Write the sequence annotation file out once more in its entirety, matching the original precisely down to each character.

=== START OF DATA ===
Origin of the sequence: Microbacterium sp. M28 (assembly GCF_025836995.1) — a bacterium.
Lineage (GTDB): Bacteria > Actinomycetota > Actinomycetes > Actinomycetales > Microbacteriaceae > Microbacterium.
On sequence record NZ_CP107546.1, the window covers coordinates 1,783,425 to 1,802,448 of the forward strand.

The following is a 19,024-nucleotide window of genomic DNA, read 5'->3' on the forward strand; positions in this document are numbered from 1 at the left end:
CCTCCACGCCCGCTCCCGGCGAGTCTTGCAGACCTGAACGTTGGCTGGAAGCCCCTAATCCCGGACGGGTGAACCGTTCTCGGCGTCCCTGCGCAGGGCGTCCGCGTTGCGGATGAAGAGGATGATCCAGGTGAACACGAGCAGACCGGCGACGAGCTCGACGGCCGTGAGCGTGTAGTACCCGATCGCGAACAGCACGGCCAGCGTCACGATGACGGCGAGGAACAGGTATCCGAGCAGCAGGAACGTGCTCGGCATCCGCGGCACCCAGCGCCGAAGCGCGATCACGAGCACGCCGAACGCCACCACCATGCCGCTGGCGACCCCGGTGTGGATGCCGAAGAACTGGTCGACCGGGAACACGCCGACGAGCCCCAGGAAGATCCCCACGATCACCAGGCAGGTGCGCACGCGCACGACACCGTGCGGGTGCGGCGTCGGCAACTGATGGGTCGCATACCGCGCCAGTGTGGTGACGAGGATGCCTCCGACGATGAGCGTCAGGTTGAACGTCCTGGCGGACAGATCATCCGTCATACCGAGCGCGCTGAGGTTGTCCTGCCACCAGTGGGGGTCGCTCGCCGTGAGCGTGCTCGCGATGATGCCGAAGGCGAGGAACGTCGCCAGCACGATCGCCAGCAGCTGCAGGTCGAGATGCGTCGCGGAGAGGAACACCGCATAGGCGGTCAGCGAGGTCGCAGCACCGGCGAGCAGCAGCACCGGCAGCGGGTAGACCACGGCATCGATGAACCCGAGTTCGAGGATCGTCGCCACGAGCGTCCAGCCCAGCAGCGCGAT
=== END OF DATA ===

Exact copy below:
Origin of the sequence: Microbacterium sp. M28 (assembly GCF_025836995.1) — a bacterium.
Lineage (GTDB): Bacteria > Actinomycetota > Actinomycetes > Actinomycetales > Microbacteriaceae > Microbacterium.
On sequence record NZ_CP107546.1, the window covers coordinates 1,783,425 to 1,802,448 of the forward strand.

The following is a 19,024-nucleotide window of genomic DNA, read 5'->3' on the forward strand; positions in this document are numbered from 1 at the left end:
CCTCCACGCCCGCTCCCGGCGAGTCTTGCAGACCTGAACGTTGGCTGGAAGCCCCTAATCCCGGACGGGTGAACCGTTCTCGGCGTCCCTGCGCAGGGCGTCCGCGTTGCGGATGAAGAGGATGATCCAGGTGAACACGAGCAGACCGGCGACGAGCTCGACGGCCGTGAGCGTGTAGTACCCGATCGCGAACAGCACGGCCAGCGTCACGATGACGGCGAGGAACAGGTATCCGAGCAGCAGGAACGTGCTCGGCATCCGCGGCACCCAGCGCCGAAGCGCGATCACGAGCACGCCGAACGCCACCACCATGCCGCTGGCGACCCCGGTGTGGATGCCGAAGAACTGGTCGACCGGGAACACGCCGACGAGCCCCAGGAAGATCCCCACGATCACCAGGCAGGTGCGCACGCGCACGACACCGTGCGGGTGCGGCGTCGGCAACTGATGGGTCGCATACCGCGCCAGTGTGGTGACGAGGATGCCTCCGACGATGAGCGTCAGGTTGAACGTCCTGGCGGACAGATCATCCGTCATACCGAGCGCGCTGAGGTTGTCCTGCCACCAGTGGGGGTCGCTCGCCGTGAGCGTGCTCGCGATGATGCCGAAGGCGAGGAACGTCGCCAGCACGATCGCCAGCAGCTGCAGGTCGAGATGCGTCGCGGAGAGGAACACCGCATAGGCGGTCAGCGAGGTCGCAGCACCGGCGAGCAGCAGCACCGGCAGCGGGTAGACCACGGCATCGATGAACCCGAGTTCGAGGATCGTCGCCACGAGCGTCCAGCCCAGCAGCGCGAT